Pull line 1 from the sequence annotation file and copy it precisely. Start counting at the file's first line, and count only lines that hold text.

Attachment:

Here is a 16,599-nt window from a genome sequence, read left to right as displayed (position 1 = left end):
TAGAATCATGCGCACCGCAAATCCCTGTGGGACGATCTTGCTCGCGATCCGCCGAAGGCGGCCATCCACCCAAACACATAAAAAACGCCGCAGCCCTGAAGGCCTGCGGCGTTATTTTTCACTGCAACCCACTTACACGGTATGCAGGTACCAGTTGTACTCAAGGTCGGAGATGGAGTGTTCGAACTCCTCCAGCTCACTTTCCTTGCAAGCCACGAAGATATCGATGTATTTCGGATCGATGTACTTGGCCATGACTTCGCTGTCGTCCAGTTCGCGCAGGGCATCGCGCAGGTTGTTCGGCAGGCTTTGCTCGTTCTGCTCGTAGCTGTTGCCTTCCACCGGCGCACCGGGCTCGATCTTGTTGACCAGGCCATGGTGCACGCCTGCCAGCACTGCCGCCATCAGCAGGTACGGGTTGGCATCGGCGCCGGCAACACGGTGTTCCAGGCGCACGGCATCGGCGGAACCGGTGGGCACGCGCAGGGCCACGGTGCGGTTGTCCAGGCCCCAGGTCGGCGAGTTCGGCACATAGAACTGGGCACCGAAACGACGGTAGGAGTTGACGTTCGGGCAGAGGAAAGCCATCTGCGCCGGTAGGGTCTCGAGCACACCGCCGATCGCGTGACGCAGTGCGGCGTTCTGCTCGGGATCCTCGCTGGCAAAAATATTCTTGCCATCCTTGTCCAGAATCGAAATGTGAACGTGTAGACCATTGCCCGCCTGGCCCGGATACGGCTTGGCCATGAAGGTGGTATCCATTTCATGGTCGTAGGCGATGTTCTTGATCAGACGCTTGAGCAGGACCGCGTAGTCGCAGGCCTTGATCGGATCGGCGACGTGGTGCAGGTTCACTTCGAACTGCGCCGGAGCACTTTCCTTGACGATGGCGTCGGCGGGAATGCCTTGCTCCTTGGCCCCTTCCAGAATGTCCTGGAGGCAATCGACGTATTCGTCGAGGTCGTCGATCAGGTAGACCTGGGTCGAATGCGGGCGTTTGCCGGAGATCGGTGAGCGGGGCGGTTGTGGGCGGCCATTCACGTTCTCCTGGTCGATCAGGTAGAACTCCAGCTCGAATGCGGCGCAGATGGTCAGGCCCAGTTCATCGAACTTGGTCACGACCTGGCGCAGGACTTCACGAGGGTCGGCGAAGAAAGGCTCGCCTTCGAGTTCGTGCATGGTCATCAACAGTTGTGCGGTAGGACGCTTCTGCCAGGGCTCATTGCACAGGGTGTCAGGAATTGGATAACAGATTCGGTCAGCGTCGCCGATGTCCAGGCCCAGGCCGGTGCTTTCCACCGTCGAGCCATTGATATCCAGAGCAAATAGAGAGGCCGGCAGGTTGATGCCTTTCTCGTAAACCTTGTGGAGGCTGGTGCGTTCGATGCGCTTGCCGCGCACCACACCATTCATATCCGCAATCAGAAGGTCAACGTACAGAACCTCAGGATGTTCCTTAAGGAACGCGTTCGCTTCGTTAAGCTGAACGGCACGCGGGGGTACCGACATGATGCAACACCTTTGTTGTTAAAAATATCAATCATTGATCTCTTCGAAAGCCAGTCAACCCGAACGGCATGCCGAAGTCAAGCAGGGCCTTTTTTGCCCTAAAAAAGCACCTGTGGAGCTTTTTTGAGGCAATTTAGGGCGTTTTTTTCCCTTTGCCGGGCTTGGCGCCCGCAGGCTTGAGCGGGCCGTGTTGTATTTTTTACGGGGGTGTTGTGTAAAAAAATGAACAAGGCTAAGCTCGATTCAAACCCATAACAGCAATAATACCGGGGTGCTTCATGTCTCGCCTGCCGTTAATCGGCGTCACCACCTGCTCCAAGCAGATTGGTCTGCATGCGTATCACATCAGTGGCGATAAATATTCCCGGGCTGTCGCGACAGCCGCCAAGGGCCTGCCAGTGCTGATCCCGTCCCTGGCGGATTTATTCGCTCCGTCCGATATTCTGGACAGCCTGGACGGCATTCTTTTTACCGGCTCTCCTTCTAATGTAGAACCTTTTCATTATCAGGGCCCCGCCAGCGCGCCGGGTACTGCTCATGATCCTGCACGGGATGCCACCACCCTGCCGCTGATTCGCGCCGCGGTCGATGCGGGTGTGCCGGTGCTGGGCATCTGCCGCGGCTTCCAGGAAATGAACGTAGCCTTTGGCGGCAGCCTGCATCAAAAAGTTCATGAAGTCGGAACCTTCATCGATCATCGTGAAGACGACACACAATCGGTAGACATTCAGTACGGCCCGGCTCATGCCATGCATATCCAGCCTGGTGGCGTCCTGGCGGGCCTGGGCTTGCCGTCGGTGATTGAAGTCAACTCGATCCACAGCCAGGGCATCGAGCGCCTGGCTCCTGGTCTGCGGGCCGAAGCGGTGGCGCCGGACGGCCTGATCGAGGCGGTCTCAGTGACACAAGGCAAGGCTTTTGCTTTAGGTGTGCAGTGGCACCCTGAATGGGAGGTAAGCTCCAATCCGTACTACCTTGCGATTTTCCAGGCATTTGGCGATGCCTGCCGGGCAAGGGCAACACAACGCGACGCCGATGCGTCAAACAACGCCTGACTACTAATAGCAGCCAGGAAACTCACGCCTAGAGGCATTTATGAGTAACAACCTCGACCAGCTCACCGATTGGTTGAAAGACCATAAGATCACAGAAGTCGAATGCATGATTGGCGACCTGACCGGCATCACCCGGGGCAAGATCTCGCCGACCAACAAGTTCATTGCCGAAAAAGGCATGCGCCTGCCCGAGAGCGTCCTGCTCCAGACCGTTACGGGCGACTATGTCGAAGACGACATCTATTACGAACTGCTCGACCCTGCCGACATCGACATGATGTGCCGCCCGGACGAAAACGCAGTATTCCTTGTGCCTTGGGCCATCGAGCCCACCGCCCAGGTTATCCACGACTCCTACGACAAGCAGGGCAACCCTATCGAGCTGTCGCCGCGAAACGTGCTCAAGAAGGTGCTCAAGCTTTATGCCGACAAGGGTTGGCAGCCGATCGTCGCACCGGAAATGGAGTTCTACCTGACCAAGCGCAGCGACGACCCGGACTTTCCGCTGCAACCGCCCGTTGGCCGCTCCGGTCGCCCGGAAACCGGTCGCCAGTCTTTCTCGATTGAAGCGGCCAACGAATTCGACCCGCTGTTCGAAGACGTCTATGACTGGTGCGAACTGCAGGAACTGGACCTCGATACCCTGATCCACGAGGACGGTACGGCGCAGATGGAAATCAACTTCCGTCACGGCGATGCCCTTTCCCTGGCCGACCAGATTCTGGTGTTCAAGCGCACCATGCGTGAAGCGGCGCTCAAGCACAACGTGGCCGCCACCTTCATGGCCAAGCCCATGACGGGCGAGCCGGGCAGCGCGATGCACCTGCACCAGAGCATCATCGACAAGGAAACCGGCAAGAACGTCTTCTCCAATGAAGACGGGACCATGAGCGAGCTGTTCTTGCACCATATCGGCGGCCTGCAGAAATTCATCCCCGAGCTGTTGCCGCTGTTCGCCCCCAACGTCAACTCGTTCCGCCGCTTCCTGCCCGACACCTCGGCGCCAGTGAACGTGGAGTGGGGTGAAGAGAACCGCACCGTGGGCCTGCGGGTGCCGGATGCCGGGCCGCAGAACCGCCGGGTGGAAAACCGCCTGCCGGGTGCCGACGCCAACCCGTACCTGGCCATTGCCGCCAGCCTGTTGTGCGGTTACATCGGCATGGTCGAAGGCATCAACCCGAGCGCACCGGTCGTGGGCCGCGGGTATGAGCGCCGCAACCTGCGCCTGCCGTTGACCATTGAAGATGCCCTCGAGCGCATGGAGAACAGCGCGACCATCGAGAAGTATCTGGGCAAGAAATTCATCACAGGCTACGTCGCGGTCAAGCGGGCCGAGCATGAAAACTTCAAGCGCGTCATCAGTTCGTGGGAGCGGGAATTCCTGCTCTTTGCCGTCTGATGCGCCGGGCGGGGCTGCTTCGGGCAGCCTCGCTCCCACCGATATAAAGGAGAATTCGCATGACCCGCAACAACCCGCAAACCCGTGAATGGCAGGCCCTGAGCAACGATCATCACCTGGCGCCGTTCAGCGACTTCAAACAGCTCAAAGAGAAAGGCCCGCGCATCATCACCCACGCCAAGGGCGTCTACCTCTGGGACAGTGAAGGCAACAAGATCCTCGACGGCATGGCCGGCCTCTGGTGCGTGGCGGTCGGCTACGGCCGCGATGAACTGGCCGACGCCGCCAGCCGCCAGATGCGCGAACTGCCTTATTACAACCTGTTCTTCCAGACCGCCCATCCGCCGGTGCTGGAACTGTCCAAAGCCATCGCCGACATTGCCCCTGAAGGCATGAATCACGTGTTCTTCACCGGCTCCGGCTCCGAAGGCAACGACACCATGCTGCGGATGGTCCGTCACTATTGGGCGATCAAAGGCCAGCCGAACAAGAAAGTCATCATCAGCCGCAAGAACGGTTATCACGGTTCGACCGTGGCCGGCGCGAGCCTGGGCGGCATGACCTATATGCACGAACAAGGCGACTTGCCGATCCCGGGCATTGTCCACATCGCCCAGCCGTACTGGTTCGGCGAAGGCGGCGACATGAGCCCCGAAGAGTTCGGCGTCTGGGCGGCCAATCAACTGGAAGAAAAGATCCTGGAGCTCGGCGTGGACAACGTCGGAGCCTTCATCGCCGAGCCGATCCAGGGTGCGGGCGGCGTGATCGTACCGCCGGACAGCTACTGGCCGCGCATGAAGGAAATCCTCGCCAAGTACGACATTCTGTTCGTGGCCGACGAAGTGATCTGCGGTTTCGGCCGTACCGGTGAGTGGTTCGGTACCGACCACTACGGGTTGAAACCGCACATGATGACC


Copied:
Here is a 16,599-nt window from a genome sequence, read left to right as displayed (position 1 = left end):